The Blackmagic Pocket Cinema Camera 4k has steadily been making its way into the hands of eager users, but like buying a professional cinema camera, you quickly realize that the brain was only the first of many purchases. The Pocket 4k is only a modest £1,150 and there’s no wrong in using the camera straight from the box, that’s all I used in my test video, however, it’s not very practical.
In the video below, you can find all the accessories and tools that you will need to get the camera ready to film. As a side note, we’re not going to go wild and look at kitting the camera up as if it were a RED on a feature film, but just more practical in the field. So, you can handle the camera more comfortable, film for longer, and so forth.
Haven’t got time for the video? Here’s a transcript of the tutorial with the linked products.
The Pocket 4k, unlike photography cameras but like a typical cinema camera, doesn’t ship with a lens in the box. If this is your first purchase, you’re going to need to buy a lens. The Lumix 12-35mm F2.8 has become a favorite due to the native Micro Four Thirds mount, the favorable aperture size, because of built in-lens stabilization.
You can pick this up for £650.
If you’re transitioning from another camera and already have your lenses, but they are EF lenses, you’ll need a mount adapter.
There is currently a budget speed booster on the market for £150, but as noted in my review for PremiumBeat.com, it doesn’t have the best quality, and therefore you would need to acquire the Metabones EF to Micro Four Thirds at £575
If shooting at 4k 5:1 RAW, the media will be captured at roughly a size of 100mbs a second, which reels in just under a GB every 10 seconds. Not only are you going need to a dependable card that can write the data, but one that can house the sheer quantity of GBs. Depending on the size, say 256gb, you can acquire a CFast 2.0 card for around £280. However, many dislike the price point of Cfast cards when SSds are cheaper and house my storage.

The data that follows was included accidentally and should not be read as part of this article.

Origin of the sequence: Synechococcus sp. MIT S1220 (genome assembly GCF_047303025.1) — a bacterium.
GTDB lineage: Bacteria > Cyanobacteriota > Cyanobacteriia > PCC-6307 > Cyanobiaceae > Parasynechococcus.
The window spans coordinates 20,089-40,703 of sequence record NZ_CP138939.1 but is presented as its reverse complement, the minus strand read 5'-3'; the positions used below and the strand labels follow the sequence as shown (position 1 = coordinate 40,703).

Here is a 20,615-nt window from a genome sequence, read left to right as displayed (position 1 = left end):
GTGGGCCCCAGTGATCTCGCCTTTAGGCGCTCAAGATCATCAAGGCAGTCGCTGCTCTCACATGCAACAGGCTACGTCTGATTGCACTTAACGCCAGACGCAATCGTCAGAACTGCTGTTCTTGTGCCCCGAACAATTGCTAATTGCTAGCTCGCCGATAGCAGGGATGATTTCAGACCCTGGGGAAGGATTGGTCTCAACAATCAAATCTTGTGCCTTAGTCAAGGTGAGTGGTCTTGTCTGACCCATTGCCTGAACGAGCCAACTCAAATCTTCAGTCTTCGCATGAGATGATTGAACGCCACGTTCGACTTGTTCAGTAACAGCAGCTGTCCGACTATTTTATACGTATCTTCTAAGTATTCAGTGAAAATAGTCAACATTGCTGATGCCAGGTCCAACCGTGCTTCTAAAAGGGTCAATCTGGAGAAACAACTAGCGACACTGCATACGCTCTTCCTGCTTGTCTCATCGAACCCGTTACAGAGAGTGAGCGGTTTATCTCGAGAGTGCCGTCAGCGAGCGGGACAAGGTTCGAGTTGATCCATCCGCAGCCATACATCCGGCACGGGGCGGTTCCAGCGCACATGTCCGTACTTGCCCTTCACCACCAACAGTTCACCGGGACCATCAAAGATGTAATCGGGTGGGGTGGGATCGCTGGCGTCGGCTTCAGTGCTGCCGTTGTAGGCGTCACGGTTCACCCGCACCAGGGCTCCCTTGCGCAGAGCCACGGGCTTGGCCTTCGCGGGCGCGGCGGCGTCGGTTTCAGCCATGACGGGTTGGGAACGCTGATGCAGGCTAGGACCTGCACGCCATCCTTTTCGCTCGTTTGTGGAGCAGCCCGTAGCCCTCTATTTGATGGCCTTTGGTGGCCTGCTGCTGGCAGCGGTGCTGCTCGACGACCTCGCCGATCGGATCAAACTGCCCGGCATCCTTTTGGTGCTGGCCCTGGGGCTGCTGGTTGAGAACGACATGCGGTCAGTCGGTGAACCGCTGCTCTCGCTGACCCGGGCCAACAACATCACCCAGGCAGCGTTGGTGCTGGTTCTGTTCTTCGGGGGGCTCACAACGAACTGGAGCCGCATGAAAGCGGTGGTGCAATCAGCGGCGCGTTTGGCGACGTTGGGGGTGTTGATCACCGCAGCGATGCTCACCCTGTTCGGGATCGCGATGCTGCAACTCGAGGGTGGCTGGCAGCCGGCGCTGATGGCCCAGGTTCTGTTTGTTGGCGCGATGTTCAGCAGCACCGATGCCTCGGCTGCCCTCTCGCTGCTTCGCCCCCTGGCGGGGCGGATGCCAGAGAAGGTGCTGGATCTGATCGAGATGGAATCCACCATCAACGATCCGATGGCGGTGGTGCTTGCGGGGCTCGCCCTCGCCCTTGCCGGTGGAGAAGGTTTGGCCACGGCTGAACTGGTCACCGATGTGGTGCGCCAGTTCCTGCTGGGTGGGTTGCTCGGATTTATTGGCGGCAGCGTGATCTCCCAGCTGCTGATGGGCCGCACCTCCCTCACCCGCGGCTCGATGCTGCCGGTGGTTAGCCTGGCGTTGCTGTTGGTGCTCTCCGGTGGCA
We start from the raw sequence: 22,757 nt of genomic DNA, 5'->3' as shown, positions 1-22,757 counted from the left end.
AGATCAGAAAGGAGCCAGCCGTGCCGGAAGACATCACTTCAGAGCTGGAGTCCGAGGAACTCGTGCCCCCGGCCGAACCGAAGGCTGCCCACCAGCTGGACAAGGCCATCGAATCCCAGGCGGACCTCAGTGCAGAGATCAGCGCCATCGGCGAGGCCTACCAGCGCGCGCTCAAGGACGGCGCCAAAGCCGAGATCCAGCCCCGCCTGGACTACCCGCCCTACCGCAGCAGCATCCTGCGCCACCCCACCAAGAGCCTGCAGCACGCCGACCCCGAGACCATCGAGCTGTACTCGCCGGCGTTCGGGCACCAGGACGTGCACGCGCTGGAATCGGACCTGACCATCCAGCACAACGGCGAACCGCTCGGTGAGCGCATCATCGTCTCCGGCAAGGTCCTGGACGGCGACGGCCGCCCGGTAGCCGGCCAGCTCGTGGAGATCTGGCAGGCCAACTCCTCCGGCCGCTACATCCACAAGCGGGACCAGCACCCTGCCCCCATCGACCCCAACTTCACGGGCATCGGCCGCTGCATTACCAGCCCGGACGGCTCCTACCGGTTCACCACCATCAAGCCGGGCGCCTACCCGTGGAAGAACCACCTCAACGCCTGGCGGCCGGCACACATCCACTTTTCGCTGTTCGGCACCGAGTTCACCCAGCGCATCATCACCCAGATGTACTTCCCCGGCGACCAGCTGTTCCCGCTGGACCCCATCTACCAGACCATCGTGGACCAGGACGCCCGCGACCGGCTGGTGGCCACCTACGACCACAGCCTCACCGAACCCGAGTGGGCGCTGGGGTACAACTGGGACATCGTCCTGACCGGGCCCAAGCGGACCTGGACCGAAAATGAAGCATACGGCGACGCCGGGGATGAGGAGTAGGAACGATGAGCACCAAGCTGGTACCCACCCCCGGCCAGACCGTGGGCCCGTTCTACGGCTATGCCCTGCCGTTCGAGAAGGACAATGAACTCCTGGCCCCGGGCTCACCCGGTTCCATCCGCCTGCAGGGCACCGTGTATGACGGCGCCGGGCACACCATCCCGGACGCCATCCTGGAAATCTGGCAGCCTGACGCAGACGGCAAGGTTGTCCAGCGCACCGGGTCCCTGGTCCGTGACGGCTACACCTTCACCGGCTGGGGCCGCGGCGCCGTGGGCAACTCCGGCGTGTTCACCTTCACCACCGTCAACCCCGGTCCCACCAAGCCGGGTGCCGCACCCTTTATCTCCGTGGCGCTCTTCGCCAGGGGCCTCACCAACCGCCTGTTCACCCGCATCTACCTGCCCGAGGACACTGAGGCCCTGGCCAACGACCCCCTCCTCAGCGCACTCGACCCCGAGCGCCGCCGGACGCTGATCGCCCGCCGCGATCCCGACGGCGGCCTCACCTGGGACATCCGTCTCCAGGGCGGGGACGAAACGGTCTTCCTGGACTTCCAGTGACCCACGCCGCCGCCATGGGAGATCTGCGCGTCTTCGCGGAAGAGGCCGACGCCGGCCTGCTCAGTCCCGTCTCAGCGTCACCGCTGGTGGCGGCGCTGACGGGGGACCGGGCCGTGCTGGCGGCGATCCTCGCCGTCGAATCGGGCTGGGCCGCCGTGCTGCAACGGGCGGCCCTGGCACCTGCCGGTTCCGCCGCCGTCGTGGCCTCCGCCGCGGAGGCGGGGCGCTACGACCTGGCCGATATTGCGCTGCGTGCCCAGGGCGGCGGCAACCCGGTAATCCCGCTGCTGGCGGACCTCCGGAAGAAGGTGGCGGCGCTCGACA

The Samsung 500gb has become a favorite among Pocket 4k users, and it retails at just £89, but of course, you will require rigging fixtures to mount it to the camera. We’ll cover that in a moment.
A camera cage for £80. A cage will not only better protect the camera, but it also allows for you to mount various accessories, as the top mount on the Pocket 4k should only be used for light fixtures such as a small light like the Amaran or a RodeVideo Mic.
Additionally, the camera will become harder to grip with the cage, so we need to add handles, but this is a requirement regardless, as it allows for easy pickup and a better point of contact when handheld shooting
- Top handle £30
- Side handle £15
If you opted for the SSD memory, you’d also need an SSD mount which comes in at £25.00
I also want to recommend the Matte Brotech screen protector as since I applied it to the camera, I don’t think I’ve had to wipe off a single fingerprint. That comes in at £5.
The battery life on the Pocket 4k isn’t great, but thankfully the LP-E6 isn’t an expensive power resource. I would say you need at least 4, that means you need to acquire another three at £54 each. Alternatively, you could purchase x4 third party batteries for just £42. However, there is a recorded drop in recording length and overall battery life. Alternatively, you could also look at using a v-mount battery which will provide longer recording length. Two of these would cost around £300. However, you will then need a V-mount adapter from WoodenCamera at £220, and of course, we need to revert to our rigging section to add an extra £200s worth of rails and clamps so you can assemble your v-mount.
So by opting for a v-mount setup may set you back an extra £700.
These are the core components that you’re going to need to get the camera rolling. Of course, this doesn’t even consider the likes of an ND filter, an actual shoulder rig setup, or a gimbal. In fact, with that. The pocket 4k doesn’t sit flush on the Ronin-M. You have to pull the camera back in the mount, and if you have a small lens, the balance will be entirely off resulting in need of purchasing a counterweight system which cost me an extra £175. Likewise, if you’re shooting for five days at 500gbs a day, you’re going to need an excessive amount of offline storage. With the camera and the cheapest options available, the ballpark total would be around £2250, which is near enough double. Following the more efficient but expensive route, you would be nearing £2900.
So when we compare these numbers to something even like the Ursa Mini G2, I know they have different specs different tool and all that, we can still see that kitting out the pocket 4k is relatively cheaper than even a primary entry point of a pro cinema camera. I think it would be fair to say that to get the camera fully functional you would double the cost of the camera. But remember you can always pick these items up off the resale market for a lot cheaper.